New research confirms that employees with empowering leaders are more proactive and, for the first time, shows that this effect occurs by increasing "role breadth self-efficacy" -- defined as the confidence to do a variety of tasks beyond the job description. The research further shows that when subordinates trust the leader's competency, the leader's power sharing behavior increases the subordinates' role breadth self-efficacy. However, contrary to what might be expected, the researchers propose that when subordinates trust the leader's competency, it is less necessary for the leader to share their power to motivate proactive behaviors. The study, published today in Frontiers in Psychology, provides practical recommendations on empowering leadership for managers and organizations.

"Despite the well-documented benefits of proactive behavior, the question of how to promote employee proactivity in the workplace is relatively under-explored," says one of the study's authors, Dr Yungui Guo from China's Zhoukou Normal University, School of Economic and Management. "Our research elaborates a theoretical model that explains why, and when, empowering leadership might promote this."

A proactive workforce can strongly influence business effectiveness and competitiveness. Several studies demonstrate that proactive behaviors - like taking charge, seeking feedback and building social networks -- can improve organizational creativity, processes and job satisfaction, among other benefits.

Proactive behavior has been associated with empowering leadership, where managers share power with their subordinates and grant them a fair amount of autonomy. However, the details of how empowering leadership influences proactivity have not previously been investigated.

"Most studies on empowering leadership focused at the team rather than the individual level, and did not separate out the influence of the leader from the employee's personality," says Guo. "The mechanism by which empowering leadership encourages proactivity has also not been studied in detail."

To provide deeper insight into this, the researchers surveyed 280 leader-follower dyads from a large state-owned Chinese company. The surveys assessed the level of empowering leadership in supervisors, while subordinates were assessed for proactive behavior, trust in leader competence, proactive personality and role breadth self-efficacy.

The data confirm that empowering leadership is positively related to proactive behavior, even after controlling for proactive personality. The researchers also show how this works: sharing power leads to higher role breadth self-efficacy in subordinates, which in turn encourages their proactive behavior.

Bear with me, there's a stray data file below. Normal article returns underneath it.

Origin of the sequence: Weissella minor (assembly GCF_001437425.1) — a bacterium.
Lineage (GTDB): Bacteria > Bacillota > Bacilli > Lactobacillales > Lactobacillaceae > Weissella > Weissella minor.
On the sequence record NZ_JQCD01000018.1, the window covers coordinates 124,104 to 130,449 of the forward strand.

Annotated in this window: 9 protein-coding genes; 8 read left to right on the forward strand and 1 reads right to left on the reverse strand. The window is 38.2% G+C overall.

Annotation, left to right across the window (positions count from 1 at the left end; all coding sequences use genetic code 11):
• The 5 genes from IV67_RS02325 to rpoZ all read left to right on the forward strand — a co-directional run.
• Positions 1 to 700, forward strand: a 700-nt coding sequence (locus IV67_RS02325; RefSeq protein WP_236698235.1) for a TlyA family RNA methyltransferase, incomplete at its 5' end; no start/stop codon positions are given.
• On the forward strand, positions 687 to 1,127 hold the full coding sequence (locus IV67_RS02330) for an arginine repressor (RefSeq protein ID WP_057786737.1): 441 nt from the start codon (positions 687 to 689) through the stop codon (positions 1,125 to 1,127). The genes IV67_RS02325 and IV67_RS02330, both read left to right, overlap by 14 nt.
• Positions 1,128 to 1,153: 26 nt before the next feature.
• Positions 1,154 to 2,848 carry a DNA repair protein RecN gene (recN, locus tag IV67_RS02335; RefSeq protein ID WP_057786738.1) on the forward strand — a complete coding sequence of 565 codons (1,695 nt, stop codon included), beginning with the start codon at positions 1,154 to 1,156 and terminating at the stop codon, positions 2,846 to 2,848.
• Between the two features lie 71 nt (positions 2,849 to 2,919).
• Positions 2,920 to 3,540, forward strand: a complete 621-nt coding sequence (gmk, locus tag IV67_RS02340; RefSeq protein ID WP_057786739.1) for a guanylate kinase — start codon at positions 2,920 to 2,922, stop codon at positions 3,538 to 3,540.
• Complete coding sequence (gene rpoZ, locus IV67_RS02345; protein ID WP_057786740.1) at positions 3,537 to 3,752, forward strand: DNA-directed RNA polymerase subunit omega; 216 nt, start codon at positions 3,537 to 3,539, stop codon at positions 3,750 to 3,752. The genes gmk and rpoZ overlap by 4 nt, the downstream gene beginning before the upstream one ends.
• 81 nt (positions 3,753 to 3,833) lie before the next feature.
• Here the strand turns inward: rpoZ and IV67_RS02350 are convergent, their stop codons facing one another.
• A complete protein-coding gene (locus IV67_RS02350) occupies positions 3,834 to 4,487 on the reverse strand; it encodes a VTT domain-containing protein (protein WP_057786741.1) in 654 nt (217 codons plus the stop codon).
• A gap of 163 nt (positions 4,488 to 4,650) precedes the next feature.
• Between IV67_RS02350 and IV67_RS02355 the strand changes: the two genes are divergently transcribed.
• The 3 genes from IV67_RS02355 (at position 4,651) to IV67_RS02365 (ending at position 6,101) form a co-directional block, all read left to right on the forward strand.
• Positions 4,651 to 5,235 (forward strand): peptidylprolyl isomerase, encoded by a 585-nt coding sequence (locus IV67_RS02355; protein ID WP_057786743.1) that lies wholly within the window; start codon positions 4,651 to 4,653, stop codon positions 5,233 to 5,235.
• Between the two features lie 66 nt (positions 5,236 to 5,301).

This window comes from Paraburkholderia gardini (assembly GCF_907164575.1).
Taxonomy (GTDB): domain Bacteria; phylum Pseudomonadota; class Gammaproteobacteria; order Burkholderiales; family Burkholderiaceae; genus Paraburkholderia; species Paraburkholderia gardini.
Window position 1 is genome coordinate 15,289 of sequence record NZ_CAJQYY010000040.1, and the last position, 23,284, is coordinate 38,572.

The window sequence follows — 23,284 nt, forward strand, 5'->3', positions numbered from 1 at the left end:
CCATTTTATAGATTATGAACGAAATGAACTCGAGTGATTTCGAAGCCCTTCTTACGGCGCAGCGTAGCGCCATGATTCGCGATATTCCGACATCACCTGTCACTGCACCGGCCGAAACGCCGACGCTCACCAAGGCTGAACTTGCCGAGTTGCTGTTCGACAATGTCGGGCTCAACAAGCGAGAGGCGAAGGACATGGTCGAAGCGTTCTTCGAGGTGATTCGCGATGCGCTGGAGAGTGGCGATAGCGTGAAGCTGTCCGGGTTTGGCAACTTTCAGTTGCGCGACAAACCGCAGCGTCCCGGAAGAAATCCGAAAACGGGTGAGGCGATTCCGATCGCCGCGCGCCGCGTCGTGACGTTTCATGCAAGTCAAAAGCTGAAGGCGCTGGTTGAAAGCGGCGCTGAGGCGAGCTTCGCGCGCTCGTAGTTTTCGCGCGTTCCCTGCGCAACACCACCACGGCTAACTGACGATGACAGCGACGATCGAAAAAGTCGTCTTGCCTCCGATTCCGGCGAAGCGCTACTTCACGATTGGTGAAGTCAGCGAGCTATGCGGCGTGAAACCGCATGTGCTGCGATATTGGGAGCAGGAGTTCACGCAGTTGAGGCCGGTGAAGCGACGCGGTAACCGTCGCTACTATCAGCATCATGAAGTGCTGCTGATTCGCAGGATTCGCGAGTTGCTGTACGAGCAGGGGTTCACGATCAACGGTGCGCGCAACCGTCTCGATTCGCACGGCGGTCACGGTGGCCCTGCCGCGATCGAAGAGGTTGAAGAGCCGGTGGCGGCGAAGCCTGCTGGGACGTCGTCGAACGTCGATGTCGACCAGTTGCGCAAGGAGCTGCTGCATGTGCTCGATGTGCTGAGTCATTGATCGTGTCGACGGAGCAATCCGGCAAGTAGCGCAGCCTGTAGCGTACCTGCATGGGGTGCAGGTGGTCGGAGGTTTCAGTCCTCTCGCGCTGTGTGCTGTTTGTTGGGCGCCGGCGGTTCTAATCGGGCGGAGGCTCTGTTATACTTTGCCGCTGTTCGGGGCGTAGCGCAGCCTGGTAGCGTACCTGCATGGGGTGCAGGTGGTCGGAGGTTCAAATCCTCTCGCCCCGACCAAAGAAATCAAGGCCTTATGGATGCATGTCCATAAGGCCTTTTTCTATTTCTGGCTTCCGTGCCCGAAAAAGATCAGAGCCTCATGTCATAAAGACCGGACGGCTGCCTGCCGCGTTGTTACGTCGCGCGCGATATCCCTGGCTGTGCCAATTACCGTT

The research additionally shows that the mediating effect of role breadth self-efficacy is stronger when employees have high trust in their leader's competence.

"When you think your leader is capable, you may view their sharing of power as an opportunity to learn new things," explains Guo. "This gives you confidence to go beyond your job description - which increases your experience and mastery of different skills."

"In contrast, a low level of trust might make you suspect that delegating power is a way for the leader to shift responsibility. In this case you may be less willing to take on additional tasks."

However, contrary to what might be expected, the research suggests that it is less necessary for trusted leaders to share their power in order to motivate subordinates' proactive behaviors.

"If you view your leader as incompetent, you may prefer to make your own decisions than follow what he or she tells you to do," explains Guo. "Therefore, empowered employees with lower level of trust in leader competency are more likely to seize opportunities to exert more proactive behaviors."

The findings have several implications for management.

"Leaders can foster proactivity by sharing power and adopting empowering behaviors, such as advising subordinates to search for solutions themselves or as a team," says Guo. "Organizations could also train leaders on how to effectively empower employees, or even selectively recruit and promote managers with a higher tendency to empower their subordinates."

Organizations could also improve proactivity by paying attention to role breadth self-efficacy.

"Role breadth self-efficacy could be used as a selection criterion in the hiring process. Organizations can also foster this by encouraging job rotation and information sharing," says Guo.

One limitation of the study is that it only assessed Chinese leaders and subordinates -- so the findings may not be applicable across all countries and cultures.

"China was especially suitable for our empirical setting, because it is a country where employees' work behaviors are significantly influenced by their leaders," says Guo. "Future studies should utilize a larger and multinational sample to validate our findings."